A quasi-experimental design is one that has some similarity to an experimental design but does not consist of the main element at random. The captivating aspect of these design is that in when formed as a group, they are easily applied than when they are randomized. However, there is a single case experiment whereby the results of the independent variable is gauged using information derived from a single partner. In a single case design, there are the standards of behavior observed before the introduction of the experiment. The common type of a single case and quasi experimental design is called reversal or withdrawal design. This type delivered its name due to the way it tend to repeat its introduction as a result of the second baseline stage which involves the behavior control procedure (Sherri, 2011).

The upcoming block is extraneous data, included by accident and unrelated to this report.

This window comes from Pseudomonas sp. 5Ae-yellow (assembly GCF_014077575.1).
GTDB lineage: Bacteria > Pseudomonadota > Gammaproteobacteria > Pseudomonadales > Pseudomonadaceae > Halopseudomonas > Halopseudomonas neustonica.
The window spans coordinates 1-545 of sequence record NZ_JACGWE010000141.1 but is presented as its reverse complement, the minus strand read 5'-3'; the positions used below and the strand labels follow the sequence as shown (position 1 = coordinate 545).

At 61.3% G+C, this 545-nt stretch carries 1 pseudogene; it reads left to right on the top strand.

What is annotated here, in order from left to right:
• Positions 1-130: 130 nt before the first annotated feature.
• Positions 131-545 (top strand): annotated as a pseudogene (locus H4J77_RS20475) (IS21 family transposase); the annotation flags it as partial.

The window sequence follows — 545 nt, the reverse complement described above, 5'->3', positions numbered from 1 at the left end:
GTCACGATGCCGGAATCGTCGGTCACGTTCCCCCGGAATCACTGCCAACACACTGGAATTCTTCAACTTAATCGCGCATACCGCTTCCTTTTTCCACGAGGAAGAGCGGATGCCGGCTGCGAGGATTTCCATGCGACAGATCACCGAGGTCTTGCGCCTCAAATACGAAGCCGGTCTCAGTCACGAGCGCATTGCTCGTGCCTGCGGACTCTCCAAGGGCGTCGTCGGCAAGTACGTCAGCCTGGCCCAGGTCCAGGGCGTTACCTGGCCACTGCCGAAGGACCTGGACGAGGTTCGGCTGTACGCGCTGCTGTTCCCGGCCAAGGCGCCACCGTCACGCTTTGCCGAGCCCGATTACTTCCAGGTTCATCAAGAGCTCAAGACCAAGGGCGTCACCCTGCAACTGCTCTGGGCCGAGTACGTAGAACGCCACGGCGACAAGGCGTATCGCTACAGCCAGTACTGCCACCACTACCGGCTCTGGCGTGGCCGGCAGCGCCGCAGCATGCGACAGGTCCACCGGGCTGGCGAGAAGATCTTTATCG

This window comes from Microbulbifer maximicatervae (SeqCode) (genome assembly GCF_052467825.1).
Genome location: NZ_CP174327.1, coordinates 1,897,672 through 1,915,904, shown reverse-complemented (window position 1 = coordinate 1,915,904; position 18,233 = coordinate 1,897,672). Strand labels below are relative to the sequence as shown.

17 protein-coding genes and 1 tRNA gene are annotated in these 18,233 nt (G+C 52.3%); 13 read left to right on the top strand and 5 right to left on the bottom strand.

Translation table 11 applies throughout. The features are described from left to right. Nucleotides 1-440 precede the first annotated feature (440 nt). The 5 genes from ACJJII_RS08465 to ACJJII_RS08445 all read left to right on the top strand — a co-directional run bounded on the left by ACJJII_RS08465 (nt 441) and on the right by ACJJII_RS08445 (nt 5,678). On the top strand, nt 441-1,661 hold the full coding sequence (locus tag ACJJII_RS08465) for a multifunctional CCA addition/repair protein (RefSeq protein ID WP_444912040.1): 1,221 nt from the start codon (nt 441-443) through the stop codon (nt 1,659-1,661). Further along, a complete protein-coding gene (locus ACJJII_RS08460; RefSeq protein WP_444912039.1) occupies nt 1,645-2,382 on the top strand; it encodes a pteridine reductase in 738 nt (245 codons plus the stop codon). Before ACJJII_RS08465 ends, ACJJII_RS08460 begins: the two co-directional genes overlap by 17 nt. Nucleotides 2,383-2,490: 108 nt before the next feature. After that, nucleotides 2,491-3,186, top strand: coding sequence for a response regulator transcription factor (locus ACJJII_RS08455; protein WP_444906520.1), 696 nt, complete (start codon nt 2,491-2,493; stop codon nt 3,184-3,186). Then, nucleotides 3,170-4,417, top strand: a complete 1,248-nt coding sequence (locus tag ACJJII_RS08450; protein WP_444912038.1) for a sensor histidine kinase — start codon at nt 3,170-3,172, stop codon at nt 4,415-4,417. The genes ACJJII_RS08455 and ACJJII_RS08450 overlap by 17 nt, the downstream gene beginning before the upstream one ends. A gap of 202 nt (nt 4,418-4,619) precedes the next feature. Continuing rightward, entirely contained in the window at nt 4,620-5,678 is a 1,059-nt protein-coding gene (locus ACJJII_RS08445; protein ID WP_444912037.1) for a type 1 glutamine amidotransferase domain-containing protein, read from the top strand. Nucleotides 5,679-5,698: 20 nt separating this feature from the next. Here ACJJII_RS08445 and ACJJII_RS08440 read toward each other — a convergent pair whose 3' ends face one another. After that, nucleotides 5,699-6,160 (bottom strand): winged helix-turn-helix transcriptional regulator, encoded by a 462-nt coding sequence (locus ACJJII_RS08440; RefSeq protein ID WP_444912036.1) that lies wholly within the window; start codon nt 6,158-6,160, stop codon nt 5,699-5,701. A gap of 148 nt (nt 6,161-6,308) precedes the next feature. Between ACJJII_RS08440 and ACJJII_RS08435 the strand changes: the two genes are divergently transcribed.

The reversal design comprises of two participants or groups which follows a given procedure. The parties are only two whereby one who is introduced to the first step and repeated before the end of the first phase. The steps are; baseline whereby one of the participant acts as a controller of behavior then there is the manipulation of the reversal design which involves the other participant. Later the first participant behavior is measured to see if there are any changes caused by the manipulation of the design which continues constantly until the end of the experiment. This is referred to as multiple baseline design due to the repetition observation of behavior before and after the introduction of the design. The multiple baseline increases the reliability and internal validity of the outcomes. The sensitive issue of this design is the how to deliver the data to the target group .however, the researcher tends to collaborate in this and hence makes it easier for the valid data to spread all over (Louis & Lawrence, 2007). The quasi-experiments are not mostly carried out in laboratory, and since some variables like socioeconomics issues are not exposure to random test questions are taken from the target group and the researchers tend to reply to their needs (Sherri, 2011).